Year : 2017  |  Volume : 11  |  Issue : 5  |  Page : 31-39

Development and validation of Arabic version of the douleur neuropathique 4 questionnaire

1 Department of Anesthesiology, University of Virginia, Charlottesville, VA, USA; Department of Anesthesiology, King Fahd Medical City, Riyadh, Saudi Arabia; Outcomes Research Consortium, Cleveland, OH, USA
2 Department of Anesthesiology, King Faisal Specialist Hospital, Riyadh, Saudi Arabia
3 Inserm U987, Hopital Ambroise-Pare, Boulogne-Billancourt; Universite Versailles-Saint-Quentin, Versailles, France
4 Department of Anesthesiology, King Saud University, Riyadh, Saudi Arabia
5 Department of Anesthesiology, King Fahd Medical City, Riyadh, Saudi Arabia
6 School of Medicine, Omdurman Islamic University, Omdurman, Sudan
7 Department of Epidemiology, Columbia University, New York, NY, USA

Correspondence Address:
Abdullah Sulieman Terkawi
Department of Anesthesiology, University of Virginia, 1215 Lee Street, Charlottesville, VA 22903, USA

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Source of Support: None, Conflict of Interest: None

DOI: 10.4103/sja.SJA_97_17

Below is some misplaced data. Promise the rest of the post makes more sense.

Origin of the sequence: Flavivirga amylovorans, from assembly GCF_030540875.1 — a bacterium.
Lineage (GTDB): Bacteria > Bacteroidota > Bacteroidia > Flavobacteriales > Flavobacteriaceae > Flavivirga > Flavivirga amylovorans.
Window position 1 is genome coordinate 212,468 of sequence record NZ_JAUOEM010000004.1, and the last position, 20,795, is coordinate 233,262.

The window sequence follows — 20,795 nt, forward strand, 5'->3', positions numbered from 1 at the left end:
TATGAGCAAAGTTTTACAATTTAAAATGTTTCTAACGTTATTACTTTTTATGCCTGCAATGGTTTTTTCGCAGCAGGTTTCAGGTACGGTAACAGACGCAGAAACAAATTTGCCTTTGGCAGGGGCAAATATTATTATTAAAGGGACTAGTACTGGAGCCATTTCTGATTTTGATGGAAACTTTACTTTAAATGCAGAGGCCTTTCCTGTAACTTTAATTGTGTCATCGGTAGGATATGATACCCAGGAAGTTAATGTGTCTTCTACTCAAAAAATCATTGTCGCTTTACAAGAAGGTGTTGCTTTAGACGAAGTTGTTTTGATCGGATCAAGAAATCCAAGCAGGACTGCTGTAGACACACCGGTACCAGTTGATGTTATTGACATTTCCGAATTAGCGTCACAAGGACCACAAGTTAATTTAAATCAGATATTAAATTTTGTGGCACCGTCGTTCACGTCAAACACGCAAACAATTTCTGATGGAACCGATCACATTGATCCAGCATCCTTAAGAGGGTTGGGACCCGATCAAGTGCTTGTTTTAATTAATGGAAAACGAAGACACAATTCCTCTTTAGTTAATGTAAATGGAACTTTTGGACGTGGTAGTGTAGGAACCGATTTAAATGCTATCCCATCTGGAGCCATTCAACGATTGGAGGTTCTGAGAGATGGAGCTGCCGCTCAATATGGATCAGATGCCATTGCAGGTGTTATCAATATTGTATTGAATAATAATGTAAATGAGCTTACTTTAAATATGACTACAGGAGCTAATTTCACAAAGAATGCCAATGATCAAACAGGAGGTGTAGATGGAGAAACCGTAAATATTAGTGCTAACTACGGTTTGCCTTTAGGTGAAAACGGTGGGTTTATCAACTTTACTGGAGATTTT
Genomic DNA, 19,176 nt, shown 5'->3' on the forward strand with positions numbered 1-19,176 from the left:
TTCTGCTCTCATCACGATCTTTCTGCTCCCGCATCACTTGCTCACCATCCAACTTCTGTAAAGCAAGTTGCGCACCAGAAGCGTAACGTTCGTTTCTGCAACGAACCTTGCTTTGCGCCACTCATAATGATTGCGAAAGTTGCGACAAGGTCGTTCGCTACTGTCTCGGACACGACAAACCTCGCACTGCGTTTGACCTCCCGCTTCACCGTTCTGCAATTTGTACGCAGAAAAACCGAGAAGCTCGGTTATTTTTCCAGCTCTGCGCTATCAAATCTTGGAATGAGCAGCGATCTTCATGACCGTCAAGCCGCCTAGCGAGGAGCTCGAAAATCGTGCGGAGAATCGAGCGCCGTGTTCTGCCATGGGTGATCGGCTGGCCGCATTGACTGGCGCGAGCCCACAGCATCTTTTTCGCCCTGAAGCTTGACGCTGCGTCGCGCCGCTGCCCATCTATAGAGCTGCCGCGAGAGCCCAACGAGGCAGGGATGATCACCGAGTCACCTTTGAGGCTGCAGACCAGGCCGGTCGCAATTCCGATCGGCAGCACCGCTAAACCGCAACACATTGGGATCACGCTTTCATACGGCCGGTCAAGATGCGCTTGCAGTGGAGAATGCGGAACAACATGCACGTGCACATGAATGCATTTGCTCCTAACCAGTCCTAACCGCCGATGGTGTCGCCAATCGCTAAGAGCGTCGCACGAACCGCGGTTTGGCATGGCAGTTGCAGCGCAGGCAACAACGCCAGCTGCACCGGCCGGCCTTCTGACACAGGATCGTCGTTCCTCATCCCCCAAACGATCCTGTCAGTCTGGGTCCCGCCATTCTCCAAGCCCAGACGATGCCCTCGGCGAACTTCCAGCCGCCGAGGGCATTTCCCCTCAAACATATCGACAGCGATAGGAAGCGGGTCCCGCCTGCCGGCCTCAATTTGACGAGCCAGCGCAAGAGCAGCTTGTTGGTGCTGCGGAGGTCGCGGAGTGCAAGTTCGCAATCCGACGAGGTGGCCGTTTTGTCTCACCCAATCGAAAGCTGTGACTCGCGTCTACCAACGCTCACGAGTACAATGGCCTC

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Introduction: The douleur neuropathique 4 (DN4) questionnaire is a widely used tool for diagnosis of neuropathic pain (NP). The aim was to translate, culturally adapt, and validate the DN4 questionnaire in Arabic. Methods: A systematic translation process was used to translate the original English DN4 into Arabic. After the pilot study, the Arabic version was validated among patients with chronic pain in two tertiary care centers. The reliability of the translated version was examined using internal consistency, test-retest reliability, and intraclass correlation coefficients. We examined the validity of the Arabic DN4 via construct validity, concurrent validity (associations with the numeric rating scale, brief pain inventory, and Self-Completed Leeds Assessment of Neuropathic Symptoms and Signs [S-LANSS]), face validity, and diagnostic validity. To investigate the responsiveness, the translated DN4 was administered twice among the same group of patients. Results: A total of 142 subjects (68 men, 74 women) were included in the study. Cronbach's α was 0.67 (95% confidence interval [CI]: 0.59–0.75), and interclass correlation coefficients was 0.81 (95% CI: 0.76–0.87). The DN4 was moderately associated with the S-LANSS questionnaire. Results showed our Arabic DN4 to have good diagnostic accuracy, with area under the curve of 0.88 (95% CI: 0.82–0.94). As with the original version, a score of ≥4 was found to be the best cut-off for the diagnosis of NP, with a sensitivity of 88.31%, specificity of 74.47%, a positive predictive value of 85%, and a negative predictive value of 80%. Most patients found the DN4 questionnaire to be clear and easy to understand, and thought the questionnaire items covered all their problem areas regarding their pain. Conclusion: Our Arabic version of the DN4 is a reliable and valid screening tool that can be easily administered among patients to differentiate between NP and non-NP.

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